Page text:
3 “versie B” heeft de HP-polslijn recht op de grain liggen en een grid dat de grain volgt. Het voorpunt v d oksel is recht naar beneden/de pols geknipt en aan de achternaad is ruimte bijgemaakt zodat de ellebeoog 30 cm breedte krijgt en de pols 25 cm. Dit is een papieren oplossing waarvan je nog maar moet zien of het in 3D mooi wordt.

tackling the Bleuet Dress collar.

Some people have commented that the collar of Bleuet Dress doesn’t make sense to them. The steps of the process seem weird.
To me they seemed fine and they resulted in a good collar.

Try out Bleuet Dress

What did make me wonder is the amount of fabric I had to trim away. And how the two collar pieces do not seem to fit well together.
I put this down to me being an inexperienced collar sewist. Although they were the first thing I studied when I began sewing.

Here’s the collar of my try out Bleuet Dress. I followed the pattern to the letter. The cutting was precise. Interfused lining was used. Seam allowance was notched:
Untitled

Here now follows the weird bit.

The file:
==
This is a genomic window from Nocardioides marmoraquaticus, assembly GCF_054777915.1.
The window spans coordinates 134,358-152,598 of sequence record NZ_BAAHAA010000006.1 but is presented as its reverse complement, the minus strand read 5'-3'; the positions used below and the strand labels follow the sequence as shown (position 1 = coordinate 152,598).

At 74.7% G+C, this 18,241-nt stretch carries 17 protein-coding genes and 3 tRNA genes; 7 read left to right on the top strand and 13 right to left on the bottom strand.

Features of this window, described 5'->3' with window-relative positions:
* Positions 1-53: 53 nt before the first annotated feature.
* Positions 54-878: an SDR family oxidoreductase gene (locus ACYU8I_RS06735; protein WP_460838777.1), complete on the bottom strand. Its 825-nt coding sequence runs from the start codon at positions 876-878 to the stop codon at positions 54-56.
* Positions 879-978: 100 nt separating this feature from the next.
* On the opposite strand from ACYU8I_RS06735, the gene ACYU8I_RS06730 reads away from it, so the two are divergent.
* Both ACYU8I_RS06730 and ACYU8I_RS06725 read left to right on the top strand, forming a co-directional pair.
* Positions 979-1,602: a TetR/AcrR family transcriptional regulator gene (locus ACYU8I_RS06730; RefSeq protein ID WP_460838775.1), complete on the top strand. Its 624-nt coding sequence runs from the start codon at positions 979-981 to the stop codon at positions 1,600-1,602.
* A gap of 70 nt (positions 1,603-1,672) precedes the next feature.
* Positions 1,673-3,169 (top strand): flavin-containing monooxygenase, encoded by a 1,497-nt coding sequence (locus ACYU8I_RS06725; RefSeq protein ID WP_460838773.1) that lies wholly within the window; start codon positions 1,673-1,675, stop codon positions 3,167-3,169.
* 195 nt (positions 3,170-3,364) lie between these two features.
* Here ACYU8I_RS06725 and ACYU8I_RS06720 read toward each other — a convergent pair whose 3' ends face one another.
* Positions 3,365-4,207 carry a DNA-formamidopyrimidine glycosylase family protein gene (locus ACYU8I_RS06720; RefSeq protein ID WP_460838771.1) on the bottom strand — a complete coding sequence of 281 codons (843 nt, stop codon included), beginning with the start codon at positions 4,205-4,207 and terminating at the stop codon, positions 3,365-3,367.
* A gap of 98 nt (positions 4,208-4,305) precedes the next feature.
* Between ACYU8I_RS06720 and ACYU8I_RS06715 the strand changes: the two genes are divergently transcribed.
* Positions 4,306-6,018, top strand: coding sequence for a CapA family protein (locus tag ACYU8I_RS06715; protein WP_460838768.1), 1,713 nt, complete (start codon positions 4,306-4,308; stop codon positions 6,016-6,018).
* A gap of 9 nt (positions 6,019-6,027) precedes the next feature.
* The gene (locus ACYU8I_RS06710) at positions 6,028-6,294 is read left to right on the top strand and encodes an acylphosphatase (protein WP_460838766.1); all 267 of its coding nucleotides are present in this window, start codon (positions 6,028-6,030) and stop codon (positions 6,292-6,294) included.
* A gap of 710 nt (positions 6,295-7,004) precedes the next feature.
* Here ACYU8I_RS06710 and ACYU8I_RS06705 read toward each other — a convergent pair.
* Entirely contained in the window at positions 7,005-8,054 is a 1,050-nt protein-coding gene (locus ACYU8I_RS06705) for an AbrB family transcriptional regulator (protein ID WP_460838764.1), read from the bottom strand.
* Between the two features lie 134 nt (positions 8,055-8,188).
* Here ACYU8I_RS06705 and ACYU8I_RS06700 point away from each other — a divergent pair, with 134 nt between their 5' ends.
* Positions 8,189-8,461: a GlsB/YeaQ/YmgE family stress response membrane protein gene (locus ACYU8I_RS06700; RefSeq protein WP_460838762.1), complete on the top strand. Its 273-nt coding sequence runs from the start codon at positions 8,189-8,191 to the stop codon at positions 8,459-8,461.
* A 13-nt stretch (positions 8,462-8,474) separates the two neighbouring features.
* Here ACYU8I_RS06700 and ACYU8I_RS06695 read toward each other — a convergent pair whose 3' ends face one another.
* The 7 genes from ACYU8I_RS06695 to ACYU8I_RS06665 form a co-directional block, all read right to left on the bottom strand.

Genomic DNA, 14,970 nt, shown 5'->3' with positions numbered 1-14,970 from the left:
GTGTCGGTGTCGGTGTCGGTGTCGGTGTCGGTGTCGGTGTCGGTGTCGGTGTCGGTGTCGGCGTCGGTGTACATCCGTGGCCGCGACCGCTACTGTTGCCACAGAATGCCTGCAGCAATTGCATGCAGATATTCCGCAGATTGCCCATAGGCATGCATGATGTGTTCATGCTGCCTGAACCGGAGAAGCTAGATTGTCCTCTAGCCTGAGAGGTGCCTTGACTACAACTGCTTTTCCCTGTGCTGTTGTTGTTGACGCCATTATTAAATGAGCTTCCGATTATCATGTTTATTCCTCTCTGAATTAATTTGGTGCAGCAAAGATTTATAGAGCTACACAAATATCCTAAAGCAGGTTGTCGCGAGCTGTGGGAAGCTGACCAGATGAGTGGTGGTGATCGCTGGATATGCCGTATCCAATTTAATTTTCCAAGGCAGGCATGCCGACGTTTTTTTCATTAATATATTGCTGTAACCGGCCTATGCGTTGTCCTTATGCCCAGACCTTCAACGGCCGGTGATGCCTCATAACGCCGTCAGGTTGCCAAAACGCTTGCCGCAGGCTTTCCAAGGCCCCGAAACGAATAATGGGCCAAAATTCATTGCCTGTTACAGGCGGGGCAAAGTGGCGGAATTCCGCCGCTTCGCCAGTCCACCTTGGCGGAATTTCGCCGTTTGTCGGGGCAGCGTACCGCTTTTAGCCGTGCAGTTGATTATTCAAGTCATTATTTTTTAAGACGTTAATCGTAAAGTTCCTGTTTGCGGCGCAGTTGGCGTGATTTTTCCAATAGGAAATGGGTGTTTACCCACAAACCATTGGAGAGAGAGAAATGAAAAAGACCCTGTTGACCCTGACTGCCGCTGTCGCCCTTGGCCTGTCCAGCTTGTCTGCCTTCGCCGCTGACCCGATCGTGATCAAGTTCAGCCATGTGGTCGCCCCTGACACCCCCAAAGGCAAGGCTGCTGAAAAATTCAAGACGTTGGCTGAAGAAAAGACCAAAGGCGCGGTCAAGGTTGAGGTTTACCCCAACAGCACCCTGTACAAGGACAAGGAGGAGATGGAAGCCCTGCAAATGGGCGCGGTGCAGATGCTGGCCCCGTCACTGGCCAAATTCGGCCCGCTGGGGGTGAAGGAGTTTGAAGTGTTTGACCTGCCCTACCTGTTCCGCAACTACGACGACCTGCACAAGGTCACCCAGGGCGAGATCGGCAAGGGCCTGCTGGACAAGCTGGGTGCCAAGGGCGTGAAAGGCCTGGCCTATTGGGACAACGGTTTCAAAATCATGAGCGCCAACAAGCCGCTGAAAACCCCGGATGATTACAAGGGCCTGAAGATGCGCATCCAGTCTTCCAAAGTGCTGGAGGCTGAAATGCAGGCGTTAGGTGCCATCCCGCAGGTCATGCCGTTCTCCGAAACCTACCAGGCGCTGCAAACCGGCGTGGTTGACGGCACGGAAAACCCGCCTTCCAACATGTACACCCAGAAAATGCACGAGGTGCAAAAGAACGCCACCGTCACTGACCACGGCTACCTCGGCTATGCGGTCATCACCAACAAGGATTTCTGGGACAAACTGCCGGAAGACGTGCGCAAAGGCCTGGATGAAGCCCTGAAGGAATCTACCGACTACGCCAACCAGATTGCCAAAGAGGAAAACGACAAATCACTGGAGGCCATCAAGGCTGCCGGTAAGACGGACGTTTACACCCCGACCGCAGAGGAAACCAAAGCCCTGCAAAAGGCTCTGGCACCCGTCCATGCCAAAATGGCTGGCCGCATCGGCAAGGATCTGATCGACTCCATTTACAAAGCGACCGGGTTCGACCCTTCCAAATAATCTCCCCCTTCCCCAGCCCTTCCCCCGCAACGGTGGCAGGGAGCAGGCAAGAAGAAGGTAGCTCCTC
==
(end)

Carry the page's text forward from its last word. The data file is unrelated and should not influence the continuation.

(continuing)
I’ve laid down the pattern pieces exactly like the pattern specifies, as you can see. But mine do not look one bit like the drawing. The inner piece will not “mount” the RS out piece, not while I honour the pattern markings anyway (indicated by three pins):


It seems like these pieces are cut out wrong. But they are not.
It seems like they are placed wrong. But they are not. The top of the inside out piece needs to just touch the upper curve of the larger piece.

Here are the two paper pieces, you can see that the two do not share the same curve at the top. I do not see how these two can be placed like the pattern leaflet says without losing a lot of the RS out piece in piece “11” and thereby construction. Not to mention not following the markings on the paper:

I must be doing something wrong but I have no idea what. This pattern is a good pattern. Why do these pieces not fit logically together?

In the end I decided to be let by my dress. Because “piece 11” did not capture the whole of my neckline I put a piece of fabric in it, to lengthen it. (must have done something wrong at the neckline too, but I doubt it was sewing just besides the sewing line because it was a whopping 4 cm that needed to be added):